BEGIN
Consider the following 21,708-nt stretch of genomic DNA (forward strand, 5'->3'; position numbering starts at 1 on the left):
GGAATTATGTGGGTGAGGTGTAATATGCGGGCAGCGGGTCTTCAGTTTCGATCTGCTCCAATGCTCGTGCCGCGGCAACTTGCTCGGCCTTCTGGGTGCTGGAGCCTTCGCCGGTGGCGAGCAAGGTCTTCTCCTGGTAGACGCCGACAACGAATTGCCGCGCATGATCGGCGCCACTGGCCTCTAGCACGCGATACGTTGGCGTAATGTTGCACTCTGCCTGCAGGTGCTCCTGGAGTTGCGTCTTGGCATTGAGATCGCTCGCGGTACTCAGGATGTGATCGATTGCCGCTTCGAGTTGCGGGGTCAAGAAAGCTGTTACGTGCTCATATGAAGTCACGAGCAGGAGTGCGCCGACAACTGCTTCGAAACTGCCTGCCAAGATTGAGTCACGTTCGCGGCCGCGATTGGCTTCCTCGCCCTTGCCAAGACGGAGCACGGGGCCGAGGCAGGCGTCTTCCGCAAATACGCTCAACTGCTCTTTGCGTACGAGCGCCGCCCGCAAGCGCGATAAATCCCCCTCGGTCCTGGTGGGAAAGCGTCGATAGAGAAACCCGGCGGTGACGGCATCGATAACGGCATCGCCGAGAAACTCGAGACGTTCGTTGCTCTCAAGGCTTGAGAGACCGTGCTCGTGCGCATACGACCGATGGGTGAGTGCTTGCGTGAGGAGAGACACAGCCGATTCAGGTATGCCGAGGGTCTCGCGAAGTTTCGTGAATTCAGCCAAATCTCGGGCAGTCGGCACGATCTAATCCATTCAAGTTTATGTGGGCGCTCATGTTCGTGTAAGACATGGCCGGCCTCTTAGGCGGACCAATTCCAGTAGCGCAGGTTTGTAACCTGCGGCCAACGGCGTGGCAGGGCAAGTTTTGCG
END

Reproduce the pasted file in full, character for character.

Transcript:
Consider the following 21,708-nt stretch of genomic DNA (forward strand, 5'->3'; position numbering starts at 1 on the left):
GGAATTATGTGGGTGAGGTGTAATATGCGGGCAGCGGGTCTTCAGTTTCGATCTGCTCCAATGCTCGTGCCGCGGCAACTTGCTCGGCCTTCTGGGTGCTGGAGCCTTCGCCGGTGGCGAGCAAGGTCTTCTCCTGGTAGACGCCGACAACGAATTGCCGCGCATGATCGGCGCCACTGGCCTCTAGCACGCGATACGTTGGCGTAATGTTGCACTCTGCCTGCAGGTGCTCCTGGAGTTGCGTCTTGGCATTGAGATCGCTCGCGGTACTCAGGATGTGATCGATTGCCGCTTCGAGTTGCGGGGTCAAGAAAGCTGTTACGTGCTCATATGAAGTCACGAGCAGGAGTGCGCCGACAACTGCTTCGAAACTGCCTGCCAAGATTGAGTCACGTTCGCGGCCGCGATTGGCTTCCTCGCCCTTGCCAAGACGGAGCACGGGGCCGAGGCAGGCGTCTTCCGCAAATACGCTCAACTGCTCTTTGCGTACGAGCGCCGCCCGCAAGCGCGATAAATCCCCCTCGGTCCTGGTGGGAAAGCGTCGATAGAGAAACCCGGCGGTGACGGCATCGATAACGGCATCGCCGAGAAACTCGAGACGTTCGTTGCTCTCAAGGCTTGAGAGACCGTGCTCGTGCGCATACGACCGATGGGTGAGTGCTTGCGTGAGGAGAGACACAGCCGATTCAGGTATGCCGAGGGTCTCGCGAAGTTTCGTGAATTCAGCCAAATCTCGGGCAGTCGGCACGATCTAATCCATTCAAGTTTATGTGGGCGCTCATGTTCGTGTAAGACATGGCCGGCCTCTTAGGCGGACCAATTCCAGTAGCGCAGGTTTGTAACCTGCGGCCAACGGCGTGGCAGGGCAAGTTTTGCG